"Everywhere I go I'm asked if the university stifles writers. My opinion is that they don't stifle enough of them."
Brad Gooch's economical biography of Flannery O'Connor (reviewed here by Christopher Benfey) suits its subject's concise literary style and externally uneventful life. It was a life dominated by her writing, her Catholic faith, and by the devastating lupus erythematosus that killed her at age 39 in 1964. By sheer temperament, she was a great original: contrary, self-contained, and highly creative from early childhood.
As Benfey suggests, with respect to her literary legacy, O'Connor's death may have been perfectly timed, perpetuating the tradition of genius tragically cut short. However, by her late 30's her short stories already weren't coming to her as quickly or as naturally, and she had become very much the literary sage, besieged constantly by curious well-wishers and by academic lecture series. Given that O'Connor's stories were variations on a theme to begin with, one wonder if she hadn't already conveyed the heart of her vision--what would thirty or forty more years have brought, really?
I went back and reread "A Good Man is Hard to Find," partly because it may be the single most famous of her stories, and also because it is available online. All of the O'Connor essentials are here in potent form: the tacky white-trash "protagonists" (if one can call them that); the heady brew of heat, squalor, and nostalgia that is the South; the mordant wit that makes reading her such a deceptively effortless experience; the preoccupation with evil and faith; and the eruption of death into the quaintly quotidian family adventure. Only the open brutality of the story's violence, usually more veiled in O'Connor's work, prevents it from being exemplary. The story is worth reading for the hilarious southern caricature of Red Sammy Butts alone (before reading the biography I didn't realize O'Connor had been a cartoonist in college, although it makes sense to me now).
One danger in reading O'Connor is that one so easily feels superior to her characters, who are typically an odious combination of gross ignorance, smug complacency, and breathtaking entitlement. The endlessly chattering and infinitely annoying grandmother of this story fits the profile. It is hard to avoid a certain schadenfreude when fools like these get their crushing comeuppance, as they usually do, and yet it may be that in provoking this wicked feeling, O'Connor is in effect making the reader complicit in the (original) evil that is inseparable from human nature.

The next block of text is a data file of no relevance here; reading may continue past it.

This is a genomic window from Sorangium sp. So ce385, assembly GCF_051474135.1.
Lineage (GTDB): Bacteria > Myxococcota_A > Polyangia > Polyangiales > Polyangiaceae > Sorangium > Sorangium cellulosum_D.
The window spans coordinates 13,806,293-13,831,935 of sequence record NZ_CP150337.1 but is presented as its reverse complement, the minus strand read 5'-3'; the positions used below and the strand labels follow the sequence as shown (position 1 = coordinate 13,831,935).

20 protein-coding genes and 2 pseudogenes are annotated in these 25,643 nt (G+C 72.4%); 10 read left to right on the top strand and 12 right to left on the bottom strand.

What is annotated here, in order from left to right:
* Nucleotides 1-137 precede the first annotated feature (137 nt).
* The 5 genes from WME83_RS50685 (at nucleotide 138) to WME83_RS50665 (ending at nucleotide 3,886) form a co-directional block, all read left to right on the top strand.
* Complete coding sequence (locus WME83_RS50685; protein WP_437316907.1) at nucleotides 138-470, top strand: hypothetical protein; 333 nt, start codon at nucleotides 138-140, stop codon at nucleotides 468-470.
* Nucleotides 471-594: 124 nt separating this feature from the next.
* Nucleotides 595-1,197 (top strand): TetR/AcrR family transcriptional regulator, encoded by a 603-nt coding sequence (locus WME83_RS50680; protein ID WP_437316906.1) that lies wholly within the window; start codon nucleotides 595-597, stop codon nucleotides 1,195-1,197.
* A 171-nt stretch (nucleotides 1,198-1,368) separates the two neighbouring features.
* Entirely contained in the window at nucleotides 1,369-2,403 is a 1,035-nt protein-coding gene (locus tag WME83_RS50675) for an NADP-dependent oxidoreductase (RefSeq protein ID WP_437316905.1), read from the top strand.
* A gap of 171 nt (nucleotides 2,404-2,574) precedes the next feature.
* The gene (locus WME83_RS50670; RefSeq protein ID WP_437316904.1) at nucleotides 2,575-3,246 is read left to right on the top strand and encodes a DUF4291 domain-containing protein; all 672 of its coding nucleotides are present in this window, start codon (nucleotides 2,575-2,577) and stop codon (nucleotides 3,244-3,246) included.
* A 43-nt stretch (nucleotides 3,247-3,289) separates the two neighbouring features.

The Misfit is as good a depiction of the psychopath as one can find--he seems genuinely perplexed by the moral categories that he seems unable or unwilling to fathom or to conform to: "I found out the crime don't matter. You can do one thing or you can do another, kill a man or take a tire off his car, because sooner or later you're going to forget what it was you done and just be punished for it." And yet his predicament is also the universal human one: "I call myself The Misfit," he said, "because I can't make what all I done wrong fit what all I gone through in punishment." Indeed, the basic problem of the moral life--the problem of theodicy too--is that it ultimately isn't fair. And yet the Misfit makes the error of the fundamentalist, the purist, and the fanatic--if morality is not absolute, then it must be meaningless.
In her essay "Some Aspect of the Grotesque in Southern Fiction," O'Connor allied herself with Nathaniel Hawthorne as a writer more of "romances" than of conventional fiction. She wrote, "All novelists are fundamentally seekers and describers of the real, but the realism of each novelist will depend on his view of the ultimate reaches of reality." This seems crucial, as it is the nature of reality--physical, emotional, moral, spiritual--that is at issue in the arts. In an amusing anecdote, O'Connor objects to the notion of the writer as a supporter of social agendas or as an uplifter of public morale--she likens the writer to a porter who, "when he is given the function of domestic, he is going to set the public's luggage down in puddle after puddle."
The following seems a pretty complete statement of O'Connor's mission, and it explains to me why I find her work so compelling even though our theologies differ so completely:
On the other hand, if the writer believes that our life is and will remain essentially mysterious, if he looks upon us as beings existing in a created order to whose laws we freely respond, then what he sees on the surface will be of interest to him only as he can go through it into an experience of mystery itself. His kind of fiction will always be pushing its own limits outward toward the limits of mystery, because for this kind of writer, the meaning of a story does not begin except at a depth where the adequate motivation and the adequate psychology and the various determinations have been exhausted. Such a writer will be interested in what we don't understand rather than in what we do. He will be interested in possibility rather than in probability. He will be interested in characters who are forced out to meet evil and grace and who act on a trust beyond themselves--whether they know very clearly what it is they act upon or not. To the modern mind, this kind of character, and his creator, are typical Don Quixotes, tilting at what is not there.
That pretty much sums it up for me: the artist does not reflect reality--she furthers, deepens, and recasts reality, and this makes sense only in the context of Mystery. And O'Connor, along with Kafka, was one of the great moral and metaphysical comedians of the last century.